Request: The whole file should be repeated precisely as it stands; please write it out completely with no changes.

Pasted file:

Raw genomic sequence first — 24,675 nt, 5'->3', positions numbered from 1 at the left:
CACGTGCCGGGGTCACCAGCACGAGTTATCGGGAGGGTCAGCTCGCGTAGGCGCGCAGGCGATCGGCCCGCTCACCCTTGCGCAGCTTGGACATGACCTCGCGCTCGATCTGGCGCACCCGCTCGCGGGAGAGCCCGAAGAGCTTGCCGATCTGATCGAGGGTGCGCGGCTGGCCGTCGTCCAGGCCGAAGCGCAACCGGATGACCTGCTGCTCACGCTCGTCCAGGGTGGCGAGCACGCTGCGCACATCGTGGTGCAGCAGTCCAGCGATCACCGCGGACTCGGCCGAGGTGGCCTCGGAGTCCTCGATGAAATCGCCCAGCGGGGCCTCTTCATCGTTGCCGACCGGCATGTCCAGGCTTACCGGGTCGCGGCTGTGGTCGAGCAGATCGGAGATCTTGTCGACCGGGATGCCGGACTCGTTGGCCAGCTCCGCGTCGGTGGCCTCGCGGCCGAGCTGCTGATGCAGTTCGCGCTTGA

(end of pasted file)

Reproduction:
Raw genomic sequence first — 24,675 nt, 5'->3', positions numbered from 1 at the left:
CACGTGCCGGGGTCACCAGCACGAGTTATCGGGAGGGTCAGCTCGCGTAGGCGCGCAGGCGATCGGCCCGCTCACCCTTGCGCAGCTTGGACATGACCTCGCGCTCGATCTGGCGCACCCGCTCGCGGGAGAGCCCGAAGAGCTTGCCGATCTGATCGAGGGTGCGCGGCTGGCCGTCGTCCAGGCCGAAGCGCAACCGGATGACCTGCTGCTCACGCTCGTCCAGGGTGGCGAGCACGCTGCGCACATCGTGGTGCAGCAGTCCAGCGATCACCGCGGACTCGGCCGAGGTGGCCTCGGAGTCCTCGATGAAATCGCCCAGCGGGGCCTCTTCATCGTTGCCGACCGGCATGTCCAGGCTTACCGGGTCGCGGCTGTGGTCGAGCAGATCGGAGATCTTGTCGACCGGGATGCCGGACTCGTTGGCCAGCTCCGCGTCGGTGGCCTCGCGGCCGAGCTGCTGATGCAGTTCGCGCTTGA